This is nonsense for several reasons, but the most important is not because of the facts of how and why terrorist groups found safe haven in the Federally Administered Tribal Areas (Fata) in the first place. The most important is demographics. Take the average twenty-year-old Bajaur tribesman, or resident of Khyber, or a Mehsud from Waziristan. He was born some time in 1998. In 2011, when Osama bin Laden’s life ended in Abbottabad, today’s twenty-year-old was twelve or thirteen years old. How much control over your tribe or clan or family does your two-year-old or six-year-old or eight-year-old or thirteen-year-old boy or girl have?
Even if we are to assume that all agency or authority for who came to the tribal areas and what they did there was up to the tribes themselves, the decisions that produced war in Fata were not made by the young men and women that have trended the hashtag #PashtunLongMarch over the last two weeks. The young men and women that have trended this hashtag are victims of those decisions. It is obviously and patently nonsensical for anyone to ask why the Mehsuds don’t protest against themselves for being vulnerable to, first, the penetration of the alphabet soup of terrorist groups that made their homes in Waziristan, and then to the military operations that have cleared those groups out of the territory that is supposed to be sovereign to Pakistan.
The fact that Mehsuds have initiated a protest against the Pakistani state is a confirmation of their citizenship, an affirmation of their patriotism, and a dire wake-up call for the elite in Pakistan, both non-Pakthun and Pakhtun. It is also a reminder to ordinary Pakistanis who have remained ignorant of the trials and tribulations of Pakhtuns living in the tribal areas as well as those living elsewhere, all around the country. It is time for us to take stock of what being Pakhtun has meant, means today and should mean in the future.
For over five decades Pakistan’s elite had a very sweet deal: “you control your hordes, we will control ours; we will split the gains, put on a lot of vacation weight and live happily ever after”. This deal was the defining state of play within communities, between communities, within the country and beyond it. For the deal to work, the elite needed to ensure that ordinary people were either so content that they would never question the social contract or so distracted with other, more urgent, affairs that they would never have the time to. In the cities, if the deal did not work for someone, they could use their education to move up or move out and migrate, or they could adopt affiliations that would help protect them. The MQM’s Tanzeemi structure, Sipah-e-Sahaba’s rank and file, and the Jamaat-e-Islami’s student permutations via the IJT and Pasbaan all represent examples of such affiliations.
In the villages, when the deal would not work for someone, one of two things would happen. Either they would either get crushed by the bulldozer of the various tools at the disposal of the elite – money, the police, dirty judges, dirtier MNAs and MPAs, and straight up gangsters. Or they would be co-opted by the local elite’s vast structure of acquiring, sustaining and deepening power. At a minimum it would put the vocal village aspirant in contention for any number of benefits that accrue to the affiliation with that structure. This could lead to a public-sector job, as a constable in the police, or a primary school teacher, or if slightly more educated and presentable, at PIA. It could also lead to prominence in political hierarchies – and each of the three main parties in the country have a rank and file that offer some measure of testament to the efficacy of the model.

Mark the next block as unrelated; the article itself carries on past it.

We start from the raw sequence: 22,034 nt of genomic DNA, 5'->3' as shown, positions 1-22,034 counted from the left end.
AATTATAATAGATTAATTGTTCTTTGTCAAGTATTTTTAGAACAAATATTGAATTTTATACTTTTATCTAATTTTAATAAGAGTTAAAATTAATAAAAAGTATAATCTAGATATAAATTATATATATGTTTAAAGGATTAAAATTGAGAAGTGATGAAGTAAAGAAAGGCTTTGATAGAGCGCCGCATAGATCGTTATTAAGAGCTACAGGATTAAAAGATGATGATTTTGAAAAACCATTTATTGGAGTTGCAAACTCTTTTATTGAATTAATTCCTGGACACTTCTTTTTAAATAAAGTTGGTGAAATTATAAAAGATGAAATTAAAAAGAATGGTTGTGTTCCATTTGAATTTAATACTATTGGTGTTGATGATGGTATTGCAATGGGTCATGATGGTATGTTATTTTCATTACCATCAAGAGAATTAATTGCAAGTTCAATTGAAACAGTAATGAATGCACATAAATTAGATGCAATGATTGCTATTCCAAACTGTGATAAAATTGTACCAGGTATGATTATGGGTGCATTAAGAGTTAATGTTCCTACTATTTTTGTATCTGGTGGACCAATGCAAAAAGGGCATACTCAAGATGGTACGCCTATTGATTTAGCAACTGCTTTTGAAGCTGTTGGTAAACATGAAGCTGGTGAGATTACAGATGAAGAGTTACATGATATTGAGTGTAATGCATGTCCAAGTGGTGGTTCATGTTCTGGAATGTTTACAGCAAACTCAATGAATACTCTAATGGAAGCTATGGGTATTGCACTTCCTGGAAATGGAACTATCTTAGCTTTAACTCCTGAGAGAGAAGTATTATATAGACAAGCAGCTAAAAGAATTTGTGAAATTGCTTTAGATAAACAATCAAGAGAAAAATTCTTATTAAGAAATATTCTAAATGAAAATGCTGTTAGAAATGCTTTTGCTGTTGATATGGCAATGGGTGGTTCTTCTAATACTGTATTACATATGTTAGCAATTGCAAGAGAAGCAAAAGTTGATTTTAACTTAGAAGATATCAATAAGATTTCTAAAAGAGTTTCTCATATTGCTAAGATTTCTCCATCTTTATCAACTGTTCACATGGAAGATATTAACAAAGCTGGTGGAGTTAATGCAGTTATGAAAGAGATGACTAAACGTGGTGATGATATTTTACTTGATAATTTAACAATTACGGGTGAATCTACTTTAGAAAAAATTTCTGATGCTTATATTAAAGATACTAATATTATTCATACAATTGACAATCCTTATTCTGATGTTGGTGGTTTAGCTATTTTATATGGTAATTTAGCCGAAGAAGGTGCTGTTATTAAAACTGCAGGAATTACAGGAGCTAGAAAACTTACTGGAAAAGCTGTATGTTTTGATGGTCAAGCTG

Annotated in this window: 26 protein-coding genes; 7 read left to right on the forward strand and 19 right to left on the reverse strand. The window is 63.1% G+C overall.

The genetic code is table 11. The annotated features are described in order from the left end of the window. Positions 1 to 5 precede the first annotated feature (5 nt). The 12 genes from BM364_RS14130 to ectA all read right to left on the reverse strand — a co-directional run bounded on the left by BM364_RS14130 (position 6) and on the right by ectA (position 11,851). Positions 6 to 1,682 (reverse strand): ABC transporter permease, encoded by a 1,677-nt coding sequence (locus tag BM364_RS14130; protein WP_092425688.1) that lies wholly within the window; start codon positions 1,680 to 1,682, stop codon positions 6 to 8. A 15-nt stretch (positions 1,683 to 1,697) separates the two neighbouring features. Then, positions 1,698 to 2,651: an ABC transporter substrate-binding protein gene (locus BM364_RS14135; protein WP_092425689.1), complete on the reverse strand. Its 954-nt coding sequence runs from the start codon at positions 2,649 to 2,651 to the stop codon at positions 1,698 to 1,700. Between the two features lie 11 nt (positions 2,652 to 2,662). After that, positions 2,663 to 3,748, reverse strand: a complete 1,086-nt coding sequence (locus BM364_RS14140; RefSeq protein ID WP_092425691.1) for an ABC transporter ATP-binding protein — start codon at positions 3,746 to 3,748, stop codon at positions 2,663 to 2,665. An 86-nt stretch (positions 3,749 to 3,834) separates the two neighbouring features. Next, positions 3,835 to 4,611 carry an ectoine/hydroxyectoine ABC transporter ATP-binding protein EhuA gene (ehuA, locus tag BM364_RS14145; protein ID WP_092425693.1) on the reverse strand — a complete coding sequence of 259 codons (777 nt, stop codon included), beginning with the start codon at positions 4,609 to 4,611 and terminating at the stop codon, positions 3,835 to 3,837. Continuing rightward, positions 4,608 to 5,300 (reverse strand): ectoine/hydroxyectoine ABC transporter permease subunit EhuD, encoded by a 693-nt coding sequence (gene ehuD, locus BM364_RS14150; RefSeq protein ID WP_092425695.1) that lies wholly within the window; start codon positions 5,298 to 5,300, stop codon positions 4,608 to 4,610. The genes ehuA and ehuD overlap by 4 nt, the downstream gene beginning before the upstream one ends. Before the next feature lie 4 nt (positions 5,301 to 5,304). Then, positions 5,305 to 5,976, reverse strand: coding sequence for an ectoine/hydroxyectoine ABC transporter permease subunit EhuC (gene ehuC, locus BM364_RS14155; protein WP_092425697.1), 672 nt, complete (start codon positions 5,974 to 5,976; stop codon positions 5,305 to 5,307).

All the while, the deal’s principal benefit is to the elite at the top. With very little effort, and a lot of lip service to the many ideals (justice, Pakhtunwali, mard-e-momin etc) that ordinary people hold dear and scared, this edifice could be sustained. In the small village in Sindh, there is the vadera. In Punjab, it has evolved from the landed Chaudhry to the industrial or contractor kingpin, in Balochistan it was the sardars, and in Khyber Pakhtunkhwa and Fata, it has been the Khans and the Maliks. These guardians of local fairy tales have all operated within a wider canopy of an amalgam of national fairy tales, the guardians of which are our armed forces. Things were just fine, until they weren’t anymore.
Every fairy tale has a twist, and the twist that has disrupted the sweet deal in Pakistan has been the same one that has disrupted it everywhere else over the last two decades. It has come courtesy of Bill Gates, Larry Page, Sergey Brin, Mark Zuckerberg and Jack Dorsey. The information asymmetry that has helped fuel the disequilibrium between the elite and the not so much has been demolished by the digital age.
The elite now? Well, they can’t walk so proud, and they can’t talk so proud. They are still firmly entrenched, still locked in with the decades of profits that the sweet deal has helped accrue for them. But there aren’t enough public sector jobs for everyone. There aren’t enough visas abroad for everyone. There aren’t enough bulldozers to drive over everyone. Dissent isn’t as risky today as it was when the late Asma Jahangir started doing it. And all this applies to the parts of the country that have not been in the thick of an actual war.
To understand the anger of the Pakhtun youth that assembled in Islamabad for ten days, we have to combine two distinct macro-level phenomena simultaneously. The disruption to the ‘lowering of the gaze’ culture that protects the elite from questions about fairy tales caused by the digital age. And the disruption to the safety, security, and livelihoods of ordinary people in Fata and Khyber Pakhtunkhwa, as well as the wider culture in the country, caused by the post-9/11 war that has been waged in Afghanistan, in Fata and across Pakistan.
We have a dated and dangerous understanding of what a ‘tribesman’ is. Thousands of tribesmen are educated, sophisticated and homeless. Unlike the homeless in Lahore and Gujranwala, these men’s homes were flattened either by terrorists, or during the military operations conducted to clear out the terrorists.